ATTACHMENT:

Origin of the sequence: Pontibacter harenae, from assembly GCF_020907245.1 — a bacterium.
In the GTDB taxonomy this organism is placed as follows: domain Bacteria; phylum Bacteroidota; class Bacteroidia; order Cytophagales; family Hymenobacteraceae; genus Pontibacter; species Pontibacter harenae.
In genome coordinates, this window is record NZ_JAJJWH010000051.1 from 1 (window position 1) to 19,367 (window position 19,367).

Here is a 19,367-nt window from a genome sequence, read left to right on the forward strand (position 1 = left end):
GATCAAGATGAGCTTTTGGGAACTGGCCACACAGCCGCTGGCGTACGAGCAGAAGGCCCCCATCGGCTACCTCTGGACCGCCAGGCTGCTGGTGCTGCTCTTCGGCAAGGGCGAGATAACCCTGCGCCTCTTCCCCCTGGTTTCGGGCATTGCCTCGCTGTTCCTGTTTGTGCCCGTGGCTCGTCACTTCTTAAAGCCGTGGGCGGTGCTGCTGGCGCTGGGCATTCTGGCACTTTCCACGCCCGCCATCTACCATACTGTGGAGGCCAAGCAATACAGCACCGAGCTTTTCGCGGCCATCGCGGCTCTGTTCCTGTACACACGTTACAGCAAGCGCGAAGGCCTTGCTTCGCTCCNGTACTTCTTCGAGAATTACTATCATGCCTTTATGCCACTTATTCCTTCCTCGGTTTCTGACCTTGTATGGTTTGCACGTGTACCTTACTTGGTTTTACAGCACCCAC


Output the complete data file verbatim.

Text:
Origin of the sequence: Pontibacter harenae, from assembly GCF_020907245.1 — a bacterium.
In the GTDB taxonomy this organism is placed as follows: domain Bacteria; phylum Bacteroidota; class Bacteroidia; order Cytophagales; family Hymenobacteraceae; genus Pontibacter; species Pontibacter harenae.
In genome coordinates, this window is record NZ_JAJJWH010000051.1 from 1 (window position 1) to 19,367 (window position 19,367).

Here is a 19,367-nt window from a genome sequence, read left to right on the forward strand (position 1 = left end):
GATCAAGATGAGCTTTTGGGAACTGGCCACACAGCCGCTGGCGTACGAGCAGAAGGCCCCCATCGGCTACCTCTGGACCGCCAGGCTGCTGGTGCTGCTCTTCGGCAAGGGCGAGATAACCCTGCGCCTCTTCCCCCTGGTTTCGGGCATTGCCTCGCTGTTCCTGTTTGTGCCCGTGGCTCGTCACTTCTTAAAGCCGTGGGCGGTGCTGCTGGCGCTGGGCATTCTGGCACTTTCCACGCCCGCCATCTACCATACTGTGGAGGCCAAGCAATACAGCACCGAGCTTTTCGCGGCCATCGCGGCTCTGTTCCTGTACACACGTTACAGCAAGCGCGAAGGCCTTGCTTCGCTCCNGTACTTCTTCGAGAATTACTATCATGCCTTTATGCCACTTATTCCTTCCTCGGTTTCTGACCTTGTATGGTTTGCACGTGTACCTTACTTGGTTTTACAGCACCCAC